This study examined associations between racial discrimination and actualization, defined as the degree of positive integration between self-identity and racial group identity, and self-rated health and physical pain and impairment. Logistic regressions were used to analyze data from 447 gay, lesbian, bisexual, and other sexual-minority American Indians/Alaska Natives.
Greater self-reported discrimination was associated with higher odds of physical pain and impairment; high levels of actualization were associated with lower odds of physical pain and impairment and self-rated fair or poor health. Actualization also moderated the influence of discrimination on self-rated health. Discrimination was positively associated with fair or poor health among participants with low levels of actualization, but this association was weak among those with high levels of actualization.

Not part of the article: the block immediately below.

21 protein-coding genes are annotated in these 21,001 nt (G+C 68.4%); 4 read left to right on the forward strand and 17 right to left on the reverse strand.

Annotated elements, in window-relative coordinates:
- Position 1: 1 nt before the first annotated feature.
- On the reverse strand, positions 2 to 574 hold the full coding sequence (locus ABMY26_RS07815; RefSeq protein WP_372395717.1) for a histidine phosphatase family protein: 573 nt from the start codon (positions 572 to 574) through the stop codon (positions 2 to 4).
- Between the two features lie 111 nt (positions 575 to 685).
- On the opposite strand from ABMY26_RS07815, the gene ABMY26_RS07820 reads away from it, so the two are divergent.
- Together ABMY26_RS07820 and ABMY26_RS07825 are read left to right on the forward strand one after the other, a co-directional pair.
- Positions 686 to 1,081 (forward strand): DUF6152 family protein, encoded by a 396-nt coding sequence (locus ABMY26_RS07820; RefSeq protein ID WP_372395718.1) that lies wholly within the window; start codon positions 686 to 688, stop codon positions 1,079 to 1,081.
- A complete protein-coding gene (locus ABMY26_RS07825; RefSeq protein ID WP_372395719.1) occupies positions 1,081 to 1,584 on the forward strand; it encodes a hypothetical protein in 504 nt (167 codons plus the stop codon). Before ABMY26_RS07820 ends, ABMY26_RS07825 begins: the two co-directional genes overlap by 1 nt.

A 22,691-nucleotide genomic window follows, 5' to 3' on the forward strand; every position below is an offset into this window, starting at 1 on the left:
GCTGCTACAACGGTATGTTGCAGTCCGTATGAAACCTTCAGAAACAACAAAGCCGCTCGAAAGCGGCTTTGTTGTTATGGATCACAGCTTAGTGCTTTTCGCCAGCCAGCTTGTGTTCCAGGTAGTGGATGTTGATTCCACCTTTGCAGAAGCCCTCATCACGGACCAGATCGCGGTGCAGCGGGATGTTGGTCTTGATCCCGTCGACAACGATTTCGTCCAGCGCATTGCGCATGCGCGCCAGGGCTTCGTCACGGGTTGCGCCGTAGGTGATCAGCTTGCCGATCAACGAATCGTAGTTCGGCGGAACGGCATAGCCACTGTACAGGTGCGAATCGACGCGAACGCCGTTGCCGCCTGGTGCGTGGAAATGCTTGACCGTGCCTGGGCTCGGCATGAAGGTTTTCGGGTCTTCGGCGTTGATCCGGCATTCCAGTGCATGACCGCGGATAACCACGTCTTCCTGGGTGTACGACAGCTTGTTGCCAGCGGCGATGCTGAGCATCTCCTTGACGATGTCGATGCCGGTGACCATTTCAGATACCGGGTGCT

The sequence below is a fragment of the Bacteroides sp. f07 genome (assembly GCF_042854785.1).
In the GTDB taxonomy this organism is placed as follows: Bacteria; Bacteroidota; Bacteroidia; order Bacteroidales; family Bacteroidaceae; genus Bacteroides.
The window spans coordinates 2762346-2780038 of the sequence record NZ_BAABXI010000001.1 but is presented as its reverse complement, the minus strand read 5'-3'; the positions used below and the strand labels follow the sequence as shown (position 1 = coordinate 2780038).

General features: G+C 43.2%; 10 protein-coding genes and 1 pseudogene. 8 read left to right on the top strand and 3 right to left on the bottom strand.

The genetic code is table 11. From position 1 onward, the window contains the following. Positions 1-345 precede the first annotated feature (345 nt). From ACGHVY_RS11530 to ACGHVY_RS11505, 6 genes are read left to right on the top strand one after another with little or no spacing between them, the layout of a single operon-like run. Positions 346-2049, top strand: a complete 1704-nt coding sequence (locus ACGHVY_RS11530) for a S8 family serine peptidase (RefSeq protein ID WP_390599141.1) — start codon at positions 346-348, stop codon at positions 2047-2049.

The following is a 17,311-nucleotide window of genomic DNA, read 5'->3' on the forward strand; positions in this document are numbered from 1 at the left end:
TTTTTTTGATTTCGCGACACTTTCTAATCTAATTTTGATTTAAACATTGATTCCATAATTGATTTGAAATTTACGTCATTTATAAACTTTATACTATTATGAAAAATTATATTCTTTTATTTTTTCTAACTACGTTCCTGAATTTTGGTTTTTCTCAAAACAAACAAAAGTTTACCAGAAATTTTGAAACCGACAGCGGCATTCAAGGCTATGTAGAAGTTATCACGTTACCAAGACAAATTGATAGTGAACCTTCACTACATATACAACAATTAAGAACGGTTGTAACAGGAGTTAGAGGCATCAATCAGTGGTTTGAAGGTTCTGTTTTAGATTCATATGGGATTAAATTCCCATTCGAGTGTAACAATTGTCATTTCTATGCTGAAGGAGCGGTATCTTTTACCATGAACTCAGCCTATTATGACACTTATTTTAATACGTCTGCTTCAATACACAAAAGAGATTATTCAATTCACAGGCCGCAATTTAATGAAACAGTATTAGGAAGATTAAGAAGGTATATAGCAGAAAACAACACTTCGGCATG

The authors concluded that among two-spirit American Indians/Alaska Natives, discrimination may be a risk factor for physical pain and impairment and for fair or poor self-rated health among those with low levels of actualization. Actualization may protect against physical pain and impairment and poor self-rated health, and buffer the negative influence of discrimination.